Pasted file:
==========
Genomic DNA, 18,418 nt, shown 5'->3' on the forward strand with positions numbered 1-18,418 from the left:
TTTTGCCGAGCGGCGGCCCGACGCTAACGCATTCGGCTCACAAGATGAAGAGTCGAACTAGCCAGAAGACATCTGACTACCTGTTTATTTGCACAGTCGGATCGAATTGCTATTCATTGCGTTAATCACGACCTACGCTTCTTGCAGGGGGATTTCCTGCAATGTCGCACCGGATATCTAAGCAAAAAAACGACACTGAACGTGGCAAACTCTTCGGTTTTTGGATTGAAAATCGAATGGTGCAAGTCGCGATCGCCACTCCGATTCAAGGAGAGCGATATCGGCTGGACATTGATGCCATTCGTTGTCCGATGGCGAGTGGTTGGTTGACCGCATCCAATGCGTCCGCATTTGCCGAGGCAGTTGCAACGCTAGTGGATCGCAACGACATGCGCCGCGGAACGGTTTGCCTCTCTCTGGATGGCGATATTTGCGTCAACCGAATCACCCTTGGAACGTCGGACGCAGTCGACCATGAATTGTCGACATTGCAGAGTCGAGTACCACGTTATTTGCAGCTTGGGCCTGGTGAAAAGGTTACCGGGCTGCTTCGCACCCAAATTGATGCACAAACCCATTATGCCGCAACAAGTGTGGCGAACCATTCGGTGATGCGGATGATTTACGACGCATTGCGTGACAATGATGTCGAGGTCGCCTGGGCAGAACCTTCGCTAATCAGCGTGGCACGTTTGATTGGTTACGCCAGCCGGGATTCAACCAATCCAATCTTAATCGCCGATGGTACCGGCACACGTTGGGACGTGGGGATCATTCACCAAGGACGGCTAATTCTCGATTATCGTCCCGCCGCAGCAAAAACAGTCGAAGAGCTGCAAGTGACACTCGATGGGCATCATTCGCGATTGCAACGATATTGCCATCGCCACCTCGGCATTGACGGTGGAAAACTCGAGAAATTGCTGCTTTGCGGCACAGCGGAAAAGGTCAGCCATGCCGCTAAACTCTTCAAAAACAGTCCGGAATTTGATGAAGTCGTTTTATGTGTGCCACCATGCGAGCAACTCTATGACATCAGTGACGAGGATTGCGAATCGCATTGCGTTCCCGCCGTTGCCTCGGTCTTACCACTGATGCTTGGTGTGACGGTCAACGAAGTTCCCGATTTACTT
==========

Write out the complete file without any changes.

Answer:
Genomic DNA, 18,418 nt, shown 5'->3' on the forward strand with positions numbered 1-18,418 from the left:
TTTTGCCGAGCGGCGGCCCGACGCTAACGCATTCGGCTCACAAGATGAAGAGTCGAACTAGCCAGAAGACATCTGACTACCTGTTTATTTGCACAGTCGGATCGAATTGCTATTCATTGCGTTAATCACGACCTACGCTTCTTGCAGGGGGATTTCCTGCAATGTCGCACCGGATATCTAAGCAAAAAAACGACACTGAACGTGGCAAACTCTTCGGTTTTTGGATTGAAAATCGAATGGTGCAAGTCGCGATCGCCACTCCGATTCAAGGAGAGCGATATCGGCTGGACATTGATGCCATTCGTTGTCCGATGGCGAGTGGTTGGTTGACCGCATCCAATGCGTCCGCATTTGCCGAGGCAGTTGCAACGCTAGTGGATCGCAACGACATGCGCCGCGGAACGGTTTGCCTCTCTCTGGATGGCGATATTTGCGTCAACCGAATCACCCTTGGAACGTCGGACGCAGTCGACCATGAATTGTCGACATTGCAGAGTCGAGTACCACGTTATTTGCAGCTTGGGCCTGGTGAAAAGGTTACCGGGCTGCTTCGCACCCAAATTGATGCACAAACCCATTATGCCGCAACAAGTGTGGCGAACCATTCGGTGATGCGGATGATTTACGACGCATTGCGTGACAATGATGTCGAGGTCGCCTGGGCAGAACCTTCGCTAATCAGCGTGGCACGTTTGATTGGTTACGCCAGCCGGGATTCAACCAATCCAATCTTAATCGCCGATGGTACCGGCACACGTTGGGACGTGGGGATCATTCACCAAGGACGGCTAATTCTCGATTATCGTCCCGCCGCAGCAAAAACAGTCGAAGAGCTGCAAGTGACACTCGATGGGCATCATTCGCGATTGCAACGATATTGCCATCGCCACCTCGGCATTGACGGTGGAAAACTCGAGAAATTGCTGCTTTGCGGCACAGCGGAAAAGGTCAGCCATGCCGCTAAACTCTTCAAAAACAGTCCGGAATTTGATGAAGTCGTTTTATGTGTGCCACCATGCGAGCAACTCTATGACATCAGTGACGAGGATTGCGAATCGCATTGCGTTCCCGCCGTTGCCTCGGTCTTACCACTGATGCTTGGTGTGACGGTCAACGAAGTTCCCGATTTACTT